When Albert Einstein applied for a job at the IPI

Exactly 120 years ago today, the world-famous physicist applied for a job at the Intellectual Property Office (now IPI) in Bern.

Albert Einstein’s job application (facsimile) He listed his previous experience in an objective, matter-of-fact manner. Copyright: IPI

The job advertisement for a patent examiner was published in the Swiss Federal Gazette on 11 December 1901. As a ‘class 3 technical expert’, he would earn 3,500 to 4,500 Swiss francs per month, based on the advertisement.  Einstein’s application was successful.


‘The worldly cloister’

The young man examined inventions for their patentability at his standing desk in room 86 of the Intellectual Property Office, which was located at the corner of Speichergasse and Genfergasse in Bern. For Einstein, the patent office was ‘the worldly cloister where I hatched my most beautiful ideas’. He experienced his most creative period in physics here. In 1905 alone – in his ‘annus mirabilis’ – the then 26-year-old published five works that turned the prevailing world view of physics on its head.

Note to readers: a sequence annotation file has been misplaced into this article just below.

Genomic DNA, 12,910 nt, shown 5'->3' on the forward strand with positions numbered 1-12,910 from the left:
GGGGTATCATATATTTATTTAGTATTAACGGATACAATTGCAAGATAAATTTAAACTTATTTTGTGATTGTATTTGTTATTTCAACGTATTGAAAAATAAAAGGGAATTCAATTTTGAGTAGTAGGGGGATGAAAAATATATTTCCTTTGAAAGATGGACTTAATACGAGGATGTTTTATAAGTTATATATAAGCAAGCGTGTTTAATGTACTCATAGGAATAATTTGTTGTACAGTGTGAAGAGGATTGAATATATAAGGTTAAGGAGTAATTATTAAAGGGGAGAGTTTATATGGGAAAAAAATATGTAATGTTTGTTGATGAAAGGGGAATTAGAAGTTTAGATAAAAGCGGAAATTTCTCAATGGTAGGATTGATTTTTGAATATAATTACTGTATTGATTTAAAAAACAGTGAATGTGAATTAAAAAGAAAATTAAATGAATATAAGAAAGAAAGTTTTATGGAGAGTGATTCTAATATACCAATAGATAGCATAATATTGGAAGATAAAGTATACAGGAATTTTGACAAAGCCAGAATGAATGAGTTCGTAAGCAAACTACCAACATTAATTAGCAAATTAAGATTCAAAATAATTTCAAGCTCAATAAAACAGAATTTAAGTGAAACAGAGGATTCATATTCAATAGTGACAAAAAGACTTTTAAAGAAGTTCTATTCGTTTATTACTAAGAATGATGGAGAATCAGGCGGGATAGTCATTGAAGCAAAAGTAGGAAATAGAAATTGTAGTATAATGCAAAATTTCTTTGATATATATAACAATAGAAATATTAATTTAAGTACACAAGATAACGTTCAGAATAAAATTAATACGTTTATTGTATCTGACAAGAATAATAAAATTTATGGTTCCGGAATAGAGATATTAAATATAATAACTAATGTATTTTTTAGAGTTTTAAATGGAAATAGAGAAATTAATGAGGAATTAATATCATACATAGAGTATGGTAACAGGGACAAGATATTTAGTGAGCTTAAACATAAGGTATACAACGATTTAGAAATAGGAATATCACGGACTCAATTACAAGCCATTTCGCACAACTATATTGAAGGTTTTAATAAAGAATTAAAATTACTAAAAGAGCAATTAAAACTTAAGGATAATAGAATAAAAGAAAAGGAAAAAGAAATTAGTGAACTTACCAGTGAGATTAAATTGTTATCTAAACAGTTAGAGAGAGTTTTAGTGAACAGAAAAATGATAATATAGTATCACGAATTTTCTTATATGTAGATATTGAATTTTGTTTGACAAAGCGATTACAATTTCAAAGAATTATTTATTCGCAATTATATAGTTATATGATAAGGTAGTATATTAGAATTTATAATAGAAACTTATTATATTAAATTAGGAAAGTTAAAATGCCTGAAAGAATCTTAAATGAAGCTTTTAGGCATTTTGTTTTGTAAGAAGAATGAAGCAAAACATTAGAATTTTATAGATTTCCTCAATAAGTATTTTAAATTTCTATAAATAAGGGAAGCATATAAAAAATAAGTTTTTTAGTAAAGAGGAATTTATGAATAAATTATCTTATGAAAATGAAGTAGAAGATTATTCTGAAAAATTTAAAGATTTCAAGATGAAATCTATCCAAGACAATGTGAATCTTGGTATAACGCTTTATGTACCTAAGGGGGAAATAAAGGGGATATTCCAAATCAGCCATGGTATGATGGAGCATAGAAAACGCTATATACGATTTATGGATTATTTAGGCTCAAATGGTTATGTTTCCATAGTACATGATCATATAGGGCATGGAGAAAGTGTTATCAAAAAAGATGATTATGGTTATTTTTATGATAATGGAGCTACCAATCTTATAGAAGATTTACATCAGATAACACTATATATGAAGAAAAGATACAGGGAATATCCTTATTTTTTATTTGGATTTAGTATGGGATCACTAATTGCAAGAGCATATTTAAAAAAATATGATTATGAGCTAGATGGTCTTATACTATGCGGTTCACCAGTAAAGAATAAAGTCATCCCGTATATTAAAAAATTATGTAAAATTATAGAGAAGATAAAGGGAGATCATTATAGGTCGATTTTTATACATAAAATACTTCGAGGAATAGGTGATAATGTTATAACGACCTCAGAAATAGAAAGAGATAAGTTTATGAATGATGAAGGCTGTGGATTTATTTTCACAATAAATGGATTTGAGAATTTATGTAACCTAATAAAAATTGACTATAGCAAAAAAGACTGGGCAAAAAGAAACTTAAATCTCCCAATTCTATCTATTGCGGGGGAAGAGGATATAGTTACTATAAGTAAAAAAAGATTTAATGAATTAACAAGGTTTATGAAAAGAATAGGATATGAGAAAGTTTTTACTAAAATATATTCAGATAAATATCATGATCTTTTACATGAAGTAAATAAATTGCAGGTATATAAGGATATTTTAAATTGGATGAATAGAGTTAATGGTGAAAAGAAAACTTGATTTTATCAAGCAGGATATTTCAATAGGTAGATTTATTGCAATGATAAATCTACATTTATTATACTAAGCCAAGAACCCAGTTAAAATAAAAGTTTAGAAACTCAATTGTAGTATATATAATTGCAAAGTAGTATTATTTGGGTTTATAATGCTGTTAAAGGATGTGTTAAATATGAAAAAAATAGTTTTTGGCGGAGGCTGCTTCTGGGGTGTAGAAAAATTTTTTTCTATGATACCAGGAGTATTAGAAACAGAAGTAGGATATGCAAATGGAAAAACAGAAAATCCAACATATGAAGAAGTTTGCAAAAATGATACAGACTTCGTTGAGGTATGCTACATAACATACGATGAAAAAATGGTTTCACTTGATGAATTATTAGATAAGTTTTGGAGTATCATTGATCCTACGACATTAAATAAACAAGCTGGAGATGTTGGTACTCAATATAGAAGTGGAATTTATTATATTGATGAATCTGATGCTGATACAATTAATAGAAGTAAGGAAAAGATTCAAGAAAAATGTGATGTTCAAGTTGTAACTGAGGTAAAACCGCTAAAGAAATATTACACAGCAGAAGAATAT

(Kopie 22)


In autumn 1909, Einstein moved on

To the regret of his superiors, Albert Einstein left the office in the autumn of 1909 to take over the chair for theoretical physics at the University of Zurich. Pictures in today’s IPI commemorate the famous staff member. The cafeteria is called ‘E=mc2afé’, based on his legendary formula.


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